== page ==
I don't believe we need to use Platinum as an electrode here because the copper and zinc can react with their solid electrodes to be reduced and oxidized respectively, making both metals decent conductors of electricity. We would need an inert Platinum electrode to act as an electricity conductor if...
by David S
Sun Feb 24, 2019 3:20 pm
Forum: Work, Gibbs Free Energy, Cell (Redox) Potentials
Topic: Not at Equilibrium
Replies: 3
Views: 66

Re: Not at Equilibrium

I think you use
by David S
Sun Feb 17, 2019 9:58 am
Forum: Thermodynamic Systems (Open, Closed, Isolated)
Topic: Van't Hoff Equation
Replies: 1
Views: 165

Re: Van't Hoff Equation

The Van't Hoff equation is meant to show the Temperature dependance of K, and while it is derived from an expression that relates G to K, in its ultimate for the equation excludes G. Derivation: 1) Given \Delta G = -RTln(K) and \Delta G = \Delta H - T\Delta S : \Delta H - T\Delta S = -RTln&#...
by David S
Sun Feb 17, 2019 9:16 am
Forum: Gibbs Free Energy Concepts and Calculations
Topic: Differences in Gibbs Free Energy
Replies: 3
Views: 53

Re: Differences in Gibbs Free Energy

K < 1 implies that at a given temp, the reactants are more favored than products, and thus the forward reaction to form more products is unfavorable. This is confirmed by a Positive Delta G, which tells us that the forward reaction is not spontaneous (endergonic), and needs energy/work input to be d...
by David S
Sun Feb 17, 2019 8:46 am
Forum: Third Law of Thermodynamics (For a Unique Ground State (W=1): S -> 0 as T -> 0) and Calculations Using Boltzmann Equation for Entropy
Topic: Derivations
Replies: 3
Views: 238

Re: Derivations

We use this equation to calculate the equilibrium constant K for a reaction at a different, new temperature (K is dependent on temperature). Specifically, K1 is your currently known equilibrium constant at initial Temperature (T1). Then, given that you know the reaction enthalpy, you use this equati...
by David S
Fri Feb 08, 2019 9:08 am
Forum: Thermodynamic Systems (Open, Closed, Isolated)
Topic: 6th edition Question 8.67
Replies: 2
Views: 82

Re: 6th edition Question 8.67

The opposite would be the negative value of \Delta H_{vap} . This is because if you put in X amount of heat energy to get a certain liquid to become a gas, that gas must lose the same amount of energy to return to being a liquid. Losing energy => exothermic process => negative enthalpy for the proce...
by David S
Fri Feb 08, 2019 8:58 am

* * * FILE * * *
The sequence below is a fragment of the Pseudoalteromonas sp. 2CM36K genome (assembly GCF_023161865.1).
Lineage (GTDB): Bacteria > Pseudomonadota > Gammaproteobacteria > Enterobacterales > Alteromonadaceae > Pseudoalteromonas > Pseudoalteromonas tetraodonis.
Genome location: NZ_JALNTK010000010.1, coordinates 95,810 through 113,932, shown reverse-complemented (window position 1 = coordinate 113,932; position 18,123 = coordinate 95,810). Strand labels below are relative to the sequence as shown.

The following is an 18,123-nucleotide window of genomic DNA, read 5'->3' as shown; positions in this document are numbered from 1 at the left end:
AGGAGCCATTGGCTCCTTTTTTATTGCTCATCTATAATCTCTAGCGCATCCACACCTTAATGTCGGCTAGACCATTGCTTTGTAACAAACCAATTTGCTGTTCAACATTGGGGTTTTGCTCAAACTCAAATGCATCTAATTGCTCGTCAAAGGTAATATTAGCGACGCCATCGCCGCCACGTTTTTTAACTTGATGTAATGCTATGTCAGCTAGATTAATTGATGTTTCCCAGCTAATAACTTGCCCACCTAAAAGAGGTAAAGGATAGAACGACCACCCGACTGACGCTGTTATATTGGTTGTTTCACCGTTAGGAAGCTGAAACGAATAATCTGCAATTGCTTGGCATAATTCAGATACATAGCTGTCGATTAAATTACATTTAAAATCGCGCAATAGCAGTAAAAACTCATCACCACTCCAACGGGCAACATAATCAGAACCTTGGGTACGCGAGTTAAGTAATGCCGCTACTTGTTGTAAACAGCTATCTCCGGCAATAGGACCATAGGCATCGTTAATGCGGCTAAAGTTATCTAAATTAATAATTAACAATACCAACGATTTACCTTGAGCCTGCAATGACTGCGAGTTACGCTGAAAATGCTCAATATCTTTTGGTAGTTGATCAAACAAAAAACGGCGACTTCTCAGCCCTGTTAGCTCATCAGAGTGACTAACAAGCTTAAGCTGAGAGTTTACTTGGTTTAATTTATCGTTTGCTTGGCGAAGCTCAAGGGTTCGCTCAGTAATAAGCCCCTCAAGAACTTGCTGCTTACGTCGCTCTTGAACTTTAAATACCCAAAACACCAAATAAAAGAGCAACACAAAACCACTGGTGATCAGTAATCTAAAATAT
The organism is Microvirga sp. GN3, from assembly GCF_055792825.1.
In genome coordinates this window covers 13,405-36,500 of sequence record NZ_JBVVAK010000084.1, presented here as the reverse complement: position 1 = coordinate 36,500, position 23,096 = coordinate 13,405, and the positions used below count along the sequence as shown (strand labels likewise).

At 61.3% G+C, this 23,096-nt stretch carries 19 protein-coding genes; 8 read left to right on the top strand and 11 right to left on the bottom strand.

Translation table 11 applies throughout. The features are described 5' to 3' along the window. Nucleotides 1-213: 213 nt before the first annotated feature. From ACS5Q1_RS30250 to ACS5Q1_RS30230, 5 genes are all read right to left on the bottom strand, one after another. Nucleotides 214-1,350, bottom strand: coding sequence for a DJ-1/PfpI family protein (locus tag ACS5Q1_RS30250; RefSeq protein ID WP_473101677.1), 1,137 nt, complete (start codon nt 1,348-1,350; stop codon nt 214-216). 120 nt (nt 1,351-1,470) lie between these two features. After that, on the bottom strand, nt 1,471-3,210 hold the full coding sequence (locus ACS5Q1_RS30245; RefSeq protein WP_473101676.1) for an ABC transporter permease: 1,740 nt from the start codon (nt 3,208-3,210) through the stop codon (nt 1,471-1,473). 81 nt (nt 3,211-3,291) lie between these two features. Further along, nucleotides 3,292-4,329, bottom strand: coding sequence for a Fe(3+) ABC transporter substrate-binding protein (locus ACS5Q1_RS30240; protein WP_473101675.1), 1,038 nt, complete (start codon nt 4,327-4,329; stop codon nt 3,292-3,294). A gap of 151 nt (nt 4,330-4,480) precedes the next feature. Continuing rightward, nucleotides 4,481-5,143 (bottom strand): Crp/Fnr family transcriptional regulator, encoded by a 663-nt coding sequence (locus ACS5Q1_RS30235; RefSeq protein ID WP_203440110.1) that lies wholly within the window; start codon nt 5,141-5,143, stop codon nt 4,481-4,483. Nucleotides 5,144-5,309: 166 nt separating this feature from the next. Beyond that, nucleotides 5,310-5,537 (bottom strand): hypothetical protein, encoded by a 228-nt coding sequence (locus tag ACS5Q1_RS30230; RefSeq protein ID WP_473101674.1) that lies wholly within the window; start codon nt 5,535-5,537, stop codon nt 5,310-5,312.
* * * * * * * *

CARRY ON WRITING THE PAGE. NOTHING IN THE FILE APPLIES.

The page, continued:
Forum: Concepts & Calculations Using Second Law of Thermodynamics
Topic: Degeneracy
Replies: 1
Views: 58

Re: Degeneracy

The degeneracy of a system is basically the number of ways you can arrange the components of the system (molecules, atoms, etc.) while keeping the energy level of the system constant. In the simple cases we covered in class (Atoms A and B being in the left or right flask), degeneracy (W) = (# of pos...
by David S
Fri Feb 08, 2019 8:35 am
Forum: Thermodynamic Systems (Open, Closed, Isolated)
Topic: Systems
Replies: 2
Views: 65

Re: Systems

An open system allows both matter and energy to enter/leave the system. Think of a cup of tea with no lid on; the water is leaving the cup in the form of vapor, and the tea cools over time because there is heat transfer from the system to the surroundings. A closed system on the other hand is when e...
by David S
Sun Jan 27, 2019 1:09 pm
Forum: Phase Changes & Related Calculations
Topic: State Property
Replies: 3
Views: 61

Re: State Property

Imagine if you are to climb up a mountain. Let's say I ask you for the distance you traveled to get to the top, which is 400 meters above the starting point altitude wise. If you follow a trail the distance to the top might be 10 miles. But if you take a bunch of shortcuts, you might get there after...
by David S
Sun Jan 27, 2019 12:54 pm
Forum: Reaction Enthalpies (e.g., Using Hess’s Law, Bond Enthalpies, Standard Enthalpies of Formation)
Topic: Accuracy of Enthalpy Calculation
Replies: 3
Views: 55

Re: Accuracy of Enthalpy Calculation

This is because in reality, the strength and energy of a bond between individual atoms is influenced by other electrostatic forces in more complex molecules, and so therefore there is no single enthalpy value to easily describe most bonds. Take for example a bond enthalpy for O-H. Not all O-H bonds ...
by David S
Sun Jan 27, 2019 12:27 pm
Forum: Reaction Enthalpies (e.g., Using Hess’s Law, Bond Enthalpies, Standard Enthalpies of Formation)
Topic: The 3 methods
Replies: 5
Views: 81

Re: The 3 methods

In theory, with enough reference tables, you could use whatever method, but in certain problems and situations, given info will make one method more preferable than another. For example, If I want to calculate the enthalpy of a reaction, and that reaction is a sum of other reations whose enthalpies ...
by David S
Sun Jan 13, 2019 3:17 pm
Forum: Applying Le Chatelier's Principle to Changes in Chemical & Physical Conditions